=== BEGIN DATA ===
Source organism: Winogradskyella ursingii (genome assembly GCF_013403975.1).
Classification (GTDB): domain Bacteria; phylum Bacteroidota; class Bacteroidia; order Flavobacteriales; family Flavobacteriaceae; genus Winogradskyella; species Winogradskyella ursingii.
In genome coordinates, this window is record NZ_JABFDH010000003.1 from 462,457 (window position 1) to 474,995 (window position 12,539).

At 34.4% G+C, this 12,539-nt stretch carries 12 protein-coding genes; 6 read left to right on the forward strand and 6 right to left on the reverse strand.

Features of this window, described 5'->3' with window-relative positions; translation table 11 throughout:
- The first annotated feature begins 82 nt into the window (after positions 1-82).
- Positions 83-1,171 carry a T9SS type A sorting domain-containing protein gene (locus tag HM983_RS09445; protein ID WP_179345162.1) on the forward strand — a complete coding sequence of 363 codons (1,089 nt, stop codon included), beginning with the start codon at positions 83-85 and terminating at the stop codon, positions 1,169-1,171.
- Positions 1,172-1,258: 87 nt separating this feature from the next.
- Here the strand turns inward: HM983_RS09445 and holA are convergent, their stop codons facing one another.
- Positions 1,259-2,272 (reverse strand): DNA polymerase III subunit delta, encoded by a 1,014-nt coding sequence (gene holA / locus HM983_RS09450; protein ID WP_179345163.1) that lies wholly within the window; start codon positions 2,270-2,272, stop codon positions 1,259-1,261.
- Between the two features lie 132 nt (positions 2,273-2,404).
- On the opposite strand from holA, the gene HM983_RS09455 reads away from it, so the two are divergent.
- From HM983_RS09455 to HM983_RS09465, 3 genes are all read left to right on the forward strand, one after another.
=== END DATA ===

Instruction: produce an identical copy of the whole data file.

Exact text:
Source organism: Winogradskyella ursingii (genome assembly GCF_013403975.1).
Classification (GTDB): domain Bacteria; phylum Bacteroidota; class Bacteroidia; order Flavobacteriales; family Flavobacteriaceae; genus Winogradskyella; species Winogradskyella ursingii.
In genome coordinates, this window is record NZ_JABFDH010000003.1 from 462,457 (window position 1) to 474,995 (window position 12,539).

At 34.4% G+C, this 12,539-nt stretch carries 12 protein-coding genes; 6 read left to right on the forward strand and 6 right to left on the reverse strand.

Features of this window, described 5'->3' with window-relative positions; translation table 11 throughout:
- The first annotated feature begins 82 nt into the window (after positions 1-82).
- Positions 83-1,171 carry a T9SS type A sorting domain-containing protein gene (locus tag HM983_RS09445; protein ID WP_179345162.1) on the forward strand — a complete coding sequence of 363 codons (1,089 nt, stop codon included), beginning with the start codon at positions 83-85 and terminating at the stop codon, positions 1,169-1,171.
- Positions 1,172-1,258: 87 nt separating this feature from the next.
- Here the strand turns inward: HM983_RS09445 and holA are convergent, their stop codons facing one another.
- Positions 1,259-2,272 (reverse strand): DNA polymerase III subunit delta, encoded by a 1,014-nt coding sequence (gene holA / locus HM983_RS09450; protein ID WP_179345163.1) that lies wholly within the window; start codon positions 2,270-2,272, stop codon positions 1,259-1,261.
- Between the two features lie 132 nt (positions 2,273-2,404).
- On the opposite strand from holA, the gene HM983_RS09455 reads away from it, so the two are divergent.
- From HM983_RS09455 to HM983_RS09465, 3 genes are all read left to right on the forward strand, one after another.